I have been amused about the the amount of ink devoted the the Ballot Measure 37 question. Did the voters really know what thy were voting for? Hell no! When do the voters ever know what they're voting for? Many of the folks I talk to base their vote on the looks of the candidate or some 10 second sound bite. Say the current law is unfair and you've got their vote. After all we have to be fair and let people do whatever they want.
If you want to see what the lack of land use planning looks like take a look at the Boise, Idaho area. Housing developments are eating up about 40 acres of prime farm ground a day. Nearly all of the farm ground between Boise and Caldwell(about 25 miles)has been covered with housing.
I have two solutions for the current clamor to allow people to build on the farm ground they have held for years. First, make them pay the difference in property taxes between land zoned for exclusive farm use and land zoned for development. In other words, if they want to value their property at $100,000 per acre or more, then have them pay their taxes on that value for the entire time they have held the property instead of the special tax rate on farm property. My second solution is more nasty. I propose putting a chicken ranch next to any Measure 37 developments. You can grow a lot of chickens on 20 acres, and those long low sheds holding 40,000 chickens each are really rather attractive. Either that or a 7,000 head dairy farm.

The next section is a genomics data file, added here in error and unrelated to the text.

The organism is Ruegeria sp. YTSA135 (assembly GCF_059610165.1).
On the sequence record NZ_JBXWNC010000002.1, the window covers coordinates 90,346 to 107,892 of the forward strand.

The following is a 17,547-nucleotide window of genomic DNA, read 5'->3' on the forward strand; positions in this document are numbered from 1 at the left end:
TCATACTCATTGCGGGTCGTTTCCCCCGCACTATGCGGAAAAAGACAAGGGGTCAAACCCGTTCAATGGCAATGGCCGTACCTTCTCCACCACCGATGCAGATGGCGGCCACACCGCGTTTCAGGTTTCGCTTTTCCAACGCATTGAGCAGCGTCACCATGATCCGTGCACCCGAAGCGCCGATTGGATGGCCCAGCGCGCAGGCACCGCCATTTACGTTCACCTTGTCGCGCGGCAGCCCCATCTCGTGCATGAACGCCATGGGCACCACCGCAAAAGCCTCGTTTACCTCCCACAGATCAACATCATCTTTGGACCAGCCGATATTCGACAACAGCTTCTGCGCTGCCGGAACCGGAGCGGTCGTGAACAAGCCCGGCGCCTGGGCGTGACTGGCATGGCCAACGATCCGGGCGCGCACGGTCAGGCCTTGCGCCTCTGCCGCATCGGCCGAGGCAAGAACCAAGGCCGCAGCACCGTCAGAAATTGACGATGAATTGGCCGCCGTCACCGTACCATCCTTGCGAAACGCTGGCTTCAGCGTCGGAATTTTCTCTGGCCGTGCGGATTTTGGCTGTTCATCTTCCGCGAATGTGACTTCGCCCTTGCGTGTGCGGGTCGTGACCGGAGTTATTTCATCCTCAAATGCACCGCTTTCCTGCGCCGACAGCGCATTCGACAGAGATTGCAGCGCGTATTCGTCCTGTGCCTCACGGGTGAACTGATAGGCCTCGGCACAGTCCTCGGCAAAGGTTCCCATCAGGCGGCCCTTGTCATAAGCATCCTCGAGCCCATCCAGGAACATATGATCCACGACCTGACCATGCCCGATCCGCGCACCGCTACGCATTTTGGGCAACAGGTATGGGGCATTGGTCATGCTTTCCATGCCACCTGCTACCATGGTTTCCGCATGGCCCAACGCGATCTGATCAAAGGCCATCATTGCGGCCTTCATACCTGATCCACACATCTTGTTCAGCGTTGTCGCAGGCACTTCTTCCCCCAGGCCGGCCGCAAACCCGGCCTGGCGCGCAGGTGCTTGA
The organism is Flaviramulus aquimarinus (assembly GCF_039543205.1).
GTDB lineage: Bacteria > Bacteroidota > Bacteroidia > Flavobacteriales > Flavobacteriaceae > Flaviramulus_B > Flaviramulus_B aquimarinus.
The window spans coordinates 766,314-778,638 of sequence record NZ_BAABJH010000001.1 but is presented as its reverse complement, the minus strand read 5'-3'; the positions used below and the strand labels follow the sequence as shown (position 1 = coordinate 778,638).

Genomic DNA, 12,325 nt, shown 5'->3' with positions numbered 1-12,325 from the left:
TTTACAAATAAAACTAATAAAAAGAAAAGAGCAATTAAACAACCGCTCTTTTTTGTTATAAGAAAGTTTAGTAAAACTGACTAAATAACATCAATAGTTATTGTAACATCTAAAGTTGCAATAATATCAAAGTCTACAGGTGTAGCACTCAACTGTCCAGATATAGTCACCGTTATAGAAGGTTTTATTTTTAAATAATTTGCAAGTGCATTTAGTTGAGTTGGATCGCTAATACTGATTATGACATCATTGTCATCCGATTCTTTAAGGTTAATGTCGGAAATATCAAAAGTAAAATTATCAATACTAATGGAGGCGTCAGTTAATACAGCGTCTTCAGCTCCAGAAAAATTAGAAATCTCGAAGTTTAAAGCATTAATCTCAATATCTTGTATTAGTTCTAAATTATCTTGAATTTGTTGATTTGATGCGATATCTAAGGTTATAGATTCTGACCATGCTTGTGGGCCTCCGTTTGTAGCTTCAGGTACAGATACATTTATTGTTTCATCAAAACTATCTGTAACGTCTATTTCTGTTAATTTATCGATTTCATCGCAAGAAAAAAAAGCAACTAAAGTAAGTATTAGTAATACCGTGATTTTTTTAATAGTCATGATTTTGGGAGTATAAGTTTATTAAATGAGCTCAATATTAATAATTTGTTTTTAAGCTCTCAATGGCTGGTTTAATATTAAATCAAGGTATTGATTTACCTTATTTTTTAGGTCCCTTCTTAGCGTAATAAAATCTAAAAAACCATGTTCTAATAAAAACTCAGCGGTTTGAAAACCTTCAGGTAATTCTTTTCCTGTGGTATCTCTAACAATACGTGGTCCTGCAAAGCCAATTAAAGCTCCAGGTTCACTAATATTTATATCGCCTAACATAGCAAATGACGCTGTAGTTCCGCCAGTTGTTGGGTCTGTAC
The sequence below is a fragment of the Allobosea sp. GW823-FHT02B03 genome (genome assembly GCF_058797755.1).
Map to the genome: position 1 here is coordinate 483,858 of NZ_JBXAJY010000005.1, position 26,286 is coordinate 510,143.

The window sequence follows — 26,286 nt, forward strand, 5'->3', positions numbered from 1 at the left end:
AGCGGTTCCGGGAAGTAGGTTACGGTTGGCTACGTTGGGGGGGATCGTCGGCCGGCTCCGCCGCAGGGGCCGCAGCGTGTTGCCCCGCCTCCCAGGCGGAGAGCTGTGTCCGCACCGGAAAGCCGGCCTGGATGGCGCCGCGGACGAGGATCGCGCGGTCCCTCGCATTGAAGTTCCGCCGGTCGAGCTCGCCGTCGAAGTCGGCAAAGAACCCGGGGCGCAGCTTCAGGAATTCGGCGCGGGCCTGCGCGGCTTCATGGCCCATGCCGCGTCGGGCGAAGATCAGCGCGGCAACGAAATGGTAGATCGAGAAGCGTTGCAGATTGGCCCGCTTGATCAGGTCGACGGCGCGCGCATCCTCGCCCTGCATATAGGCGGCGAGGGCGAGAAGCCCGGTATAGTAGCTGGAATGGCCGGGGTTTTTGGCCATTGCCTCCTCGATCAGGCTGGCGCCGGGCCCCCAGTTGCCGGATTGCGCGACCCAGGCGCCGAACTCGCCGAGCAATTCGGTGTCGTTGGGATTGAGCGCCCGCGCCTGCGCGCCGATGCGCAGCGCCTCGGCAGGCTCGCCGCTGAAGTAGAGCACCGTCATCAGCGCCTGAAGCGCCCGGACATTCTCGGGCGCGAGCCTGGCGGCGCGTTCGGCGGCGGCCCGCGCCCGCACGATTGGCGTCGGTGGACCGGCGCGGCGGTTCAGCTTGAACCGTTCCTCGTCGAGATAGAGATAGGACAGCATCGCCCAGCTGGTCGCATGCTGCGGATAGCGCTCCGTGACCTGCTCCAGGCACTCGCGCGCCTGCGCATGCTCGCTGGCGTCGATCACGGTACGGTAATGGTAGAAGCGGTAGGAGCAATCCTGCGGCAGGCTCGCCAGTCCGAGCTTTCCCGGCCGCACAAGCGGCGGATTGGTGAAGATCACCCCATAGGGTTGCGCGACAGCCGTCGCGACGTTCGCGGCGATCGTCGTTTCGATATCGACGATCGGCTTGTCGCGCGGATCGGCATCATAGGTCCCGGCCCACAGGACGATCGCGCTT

One of the complaints I read about in the Boise paper is that the farmers baling hay in the middle of the night to get the dew on the alfalfa to make the hay more palatable to cattle, disturbs the sleep of the folks who wanted to build in the country.
Few laws are fair, somebody is going to be put out by laws and rules made for the majority and even more so by laws made to protect minorities. That's life! Get over it folks! What worked when fewer than a million people lived in Oregon doesn't work when 2 million plus live in the Portland Metro area. Don't even get me started on the lumber companies who took out all the good trees and then shut down their mills and now want to ensure that no trees will grow back by building homes in the forest.